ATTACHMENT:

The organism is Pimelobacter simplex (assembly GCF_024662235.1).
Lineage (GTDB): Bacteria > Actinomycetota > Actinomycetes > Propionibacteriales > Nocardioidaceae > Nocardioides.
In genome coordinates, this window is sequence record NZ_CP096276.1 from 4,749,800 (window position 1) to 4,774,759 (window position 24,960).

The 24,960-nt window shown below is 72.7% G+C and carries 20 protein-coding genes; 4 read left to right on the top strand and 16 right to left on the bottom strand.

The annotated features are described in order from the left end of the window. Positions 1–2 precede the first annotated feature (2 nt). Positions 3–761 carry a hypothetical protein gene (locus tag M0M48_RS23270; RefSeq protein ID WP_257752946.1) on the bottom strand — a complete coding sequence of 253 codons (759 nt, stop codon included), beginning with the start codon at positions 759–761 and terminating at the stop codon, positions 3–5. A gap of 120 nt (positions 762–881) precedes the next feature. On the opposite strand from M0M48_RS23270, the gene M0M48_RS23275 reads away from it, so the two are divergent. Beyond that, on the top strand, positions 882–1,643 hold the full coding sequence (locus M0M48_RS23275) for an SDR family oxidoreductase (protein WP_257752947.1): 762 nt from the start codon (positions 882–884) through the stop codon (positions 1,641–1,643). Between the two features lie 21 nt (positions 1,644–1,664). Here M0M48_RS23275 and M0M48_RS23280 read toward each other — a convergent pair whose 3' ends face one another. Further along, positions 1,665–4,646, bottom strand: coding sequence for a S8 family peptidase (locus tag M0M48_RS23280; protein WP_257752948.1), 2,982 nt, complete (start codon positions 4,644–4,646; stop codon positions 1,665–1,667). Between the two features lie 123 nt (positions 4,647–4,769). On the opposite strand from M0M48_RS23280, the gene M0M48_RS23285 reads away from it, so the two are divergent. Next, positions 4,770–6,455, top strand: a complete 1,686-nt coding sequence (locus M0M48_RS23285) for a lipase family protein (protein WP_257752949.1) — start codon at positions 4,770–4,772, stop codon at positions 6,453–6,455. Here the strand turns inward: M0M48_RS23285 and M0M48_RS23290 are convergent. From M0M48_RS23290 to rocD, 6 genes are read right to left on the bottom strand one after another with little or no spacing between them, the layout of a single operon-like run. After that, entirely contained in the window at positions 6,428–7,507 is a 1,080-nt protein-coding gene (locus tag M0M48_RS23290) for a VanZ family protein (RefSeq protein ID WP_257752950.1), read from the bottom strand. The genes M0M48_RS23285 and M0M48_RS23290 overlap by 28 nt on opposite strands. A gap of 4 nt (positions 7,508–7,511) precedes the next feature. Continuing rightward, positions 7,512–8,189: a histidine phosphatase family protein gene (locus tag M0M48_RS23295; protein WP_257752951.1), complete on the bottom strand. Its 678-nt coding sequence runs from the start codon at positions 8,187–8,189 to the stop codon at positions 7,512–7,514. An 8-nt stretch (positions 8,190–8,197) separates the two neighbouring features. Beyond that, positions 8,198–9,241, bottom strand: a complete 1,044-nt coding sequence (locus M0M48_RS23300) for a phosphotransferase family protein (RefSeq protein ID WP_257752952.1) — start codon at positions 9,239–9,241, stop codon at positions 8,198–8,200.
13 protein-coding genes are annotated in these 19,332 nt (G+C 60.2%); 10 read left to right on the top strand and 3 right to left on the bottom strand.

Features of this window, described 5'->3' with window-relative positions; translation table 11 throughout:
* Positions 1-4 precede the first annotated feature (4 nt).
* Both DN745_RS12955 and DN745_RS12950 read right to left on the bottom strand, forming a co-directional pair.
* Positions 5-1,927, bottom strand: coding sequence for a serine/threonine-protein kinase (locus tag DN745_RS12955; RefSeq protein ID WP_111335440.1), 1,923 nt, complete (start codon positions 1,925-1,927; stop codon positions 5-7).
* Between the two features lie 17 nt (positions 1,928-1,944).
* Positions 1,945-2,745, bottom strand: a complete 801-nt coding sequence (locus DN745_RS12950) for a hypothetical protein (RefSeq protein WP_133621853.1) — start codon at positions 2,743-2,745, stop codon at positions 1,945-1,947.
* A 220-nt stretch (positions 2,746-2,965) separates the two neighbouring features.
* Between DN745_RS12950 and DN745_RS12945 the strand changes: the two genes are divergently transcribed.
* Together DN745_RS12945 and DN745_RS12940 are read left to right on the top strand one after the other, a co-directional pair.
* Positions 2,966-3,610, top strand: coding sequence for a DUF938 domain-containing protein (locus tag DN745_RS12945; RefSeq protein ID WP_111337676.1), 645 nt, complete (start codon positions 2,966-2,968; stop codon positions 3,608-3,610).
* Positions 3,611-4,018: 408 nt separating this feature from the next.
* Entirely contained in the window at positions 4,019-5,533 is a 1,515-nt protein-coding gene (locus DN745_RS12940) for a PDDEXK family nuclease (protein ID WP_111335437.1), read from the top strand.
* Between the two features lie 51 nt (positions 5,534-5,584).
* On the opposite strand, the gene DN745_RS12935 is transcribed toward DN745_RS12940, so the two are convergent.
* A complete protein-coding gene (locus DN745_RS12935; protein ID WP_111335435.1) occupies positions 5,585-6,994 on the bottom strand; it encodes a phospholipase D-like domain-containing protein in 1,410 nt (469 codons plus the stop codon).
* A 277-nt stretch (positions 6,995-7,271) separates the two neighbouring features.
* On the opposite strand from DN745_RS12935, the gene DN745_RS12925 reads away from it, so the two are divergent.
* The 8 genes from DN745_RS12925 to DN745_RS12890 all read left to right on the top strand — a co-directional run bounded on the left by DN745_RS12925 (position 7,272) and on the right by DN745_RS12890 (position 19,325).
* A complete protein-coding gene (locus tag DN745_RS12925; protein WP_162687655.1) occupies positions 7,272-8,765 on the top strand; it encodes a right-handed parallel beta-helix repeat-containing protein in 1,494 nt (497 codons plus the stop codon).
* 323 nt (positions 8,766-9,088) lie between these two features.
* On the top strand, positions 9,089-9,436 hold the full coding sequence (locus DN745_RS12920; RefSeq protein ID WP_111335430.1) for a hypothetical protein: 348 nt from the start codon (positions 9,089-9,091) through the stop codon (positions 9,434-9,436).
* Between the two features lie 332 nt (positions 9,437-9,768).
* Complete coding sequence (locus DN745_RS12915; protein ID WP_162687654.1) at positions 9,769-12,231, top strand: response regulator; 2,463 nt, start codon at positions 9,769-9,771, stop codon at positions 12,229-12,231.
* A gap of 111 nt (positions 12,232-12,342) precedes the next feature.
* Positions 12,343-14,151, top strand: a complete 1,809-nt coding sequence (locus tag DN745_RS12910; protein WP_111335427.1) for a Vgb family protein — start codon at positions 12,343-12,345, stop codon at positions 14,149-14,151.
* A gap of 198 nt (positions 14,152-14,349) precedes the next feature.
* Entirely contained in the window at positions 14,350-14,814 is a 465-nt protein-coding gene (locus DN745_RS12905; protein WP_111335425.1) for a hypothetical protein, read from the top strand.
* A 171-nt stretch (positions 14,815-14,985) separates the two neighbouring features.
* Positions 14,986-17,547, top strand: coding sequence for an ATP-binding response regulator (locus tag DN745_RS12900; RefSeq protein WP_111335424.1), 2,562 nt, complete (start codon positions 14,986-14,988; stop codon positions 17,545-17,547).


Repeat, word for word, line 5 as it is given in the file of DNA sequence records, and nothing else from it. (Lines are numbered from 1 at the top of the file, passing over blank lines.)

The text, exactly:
The annotated features are described in order from the left end of the window. Positions 1–2 precede the first annotated feature (2 nt). Positions 3–761 carry a hypothetical protein gene (locus tag M0M48_RS23270; RefSeq protein ID WP_257752946.1) on the bottom strand — a complete coding sequence of 253 codons (759 nt, stop codon included), beginning with the start codon at positions 759–761 and terminating at the stop codon, positions 3–5. A gap of 120 nt (positions 762–881) precedes the next feature. On the opposite strand from M0M48_RS23270, the gene M0M48_RS23275 reads away from it, so the two are divergent. Beyond that, on the top strand, positions 882–1,643 hold the full coding sequence (locus M0M48_RS23275) for an SDR family oxidoreductase (protein WP_257752947.1): 762 nt from the start codon (positions 882–884) through the stop codon (positions 1,641–1,643). Between the two features lie 21 nt (positions 1,644–1,664). Here M0M48_RS23275 and M0M48_RS23280 read toward each other — a convergent pair whose 3' ends face one another. Further along, positions 1,665–4,646, bottom strand: coding sequence for a S8 family peptidase (locus tag M0M48_RS23280; protein WP_257752948.1), 2,982 nt, complete (start codon positions 4,644–4,646; stop codon positions 1,665–1,667). Between the two features lie 123 nt (positions 4,647–4,769). On the opposite strand from M0M48_RS23280, the gene M0M48_RS23285 reads away from it, so the two are divergent. Next, positions 4,770–6,455, top strand: a complete 1,686-nt coding sequence (locus M0M48_RS23285) for a lipase family protein (protein WP_257752949.1) — start codon at positions 4,770–4,772, stop codon at positions 6,453–6,455. Here the strand turns inward: M0M48_RS23285 and M0M48_RS23290 are convergent. From M0M48_RS23290 to rocD, 6 genes are read right to left on the bottom strand one after another with little or no spacing between them, the layout of a single operon-like run. After that, entirely contained in the window at positions 6,428–7,507 is a 1,080-nt protein-coding gene (locus tag M0M48_RS23290) for a VanZ family protein (RefSeq protein ID WP_257752950.1), read from the bottom strand. The genes M0M48_RS23285 and M0M48_RS23290 overlap by 28 nt on opposite strands. A gap of 4 nt (positions 7,508–7,511) precedes the next feature. Continuing rightward, positions 7,512–8,189: a histidine phosphatase family protein gene (locus tag M0M48_RS23295; protein WP_257752951.1), complete on the bottom strand. Its 678-nt coding sequence runs from the start codon at positions 8,187–8,189 to the stop codon at positions 7,512–7,514. An 8-nt stretch (positions 8,190–8,197) separates the two neighbouring features. Beyond that, positions 8,198–9,241, bottom strand: a complete 1,044-nt coding sequence (locus M0M48_RS23300) for a phosphotransferase family protein (RefSeq protein ID WP_257752952.1) — start codon at positions 9,239–9,241, stop codon at positions 8,198–8,200.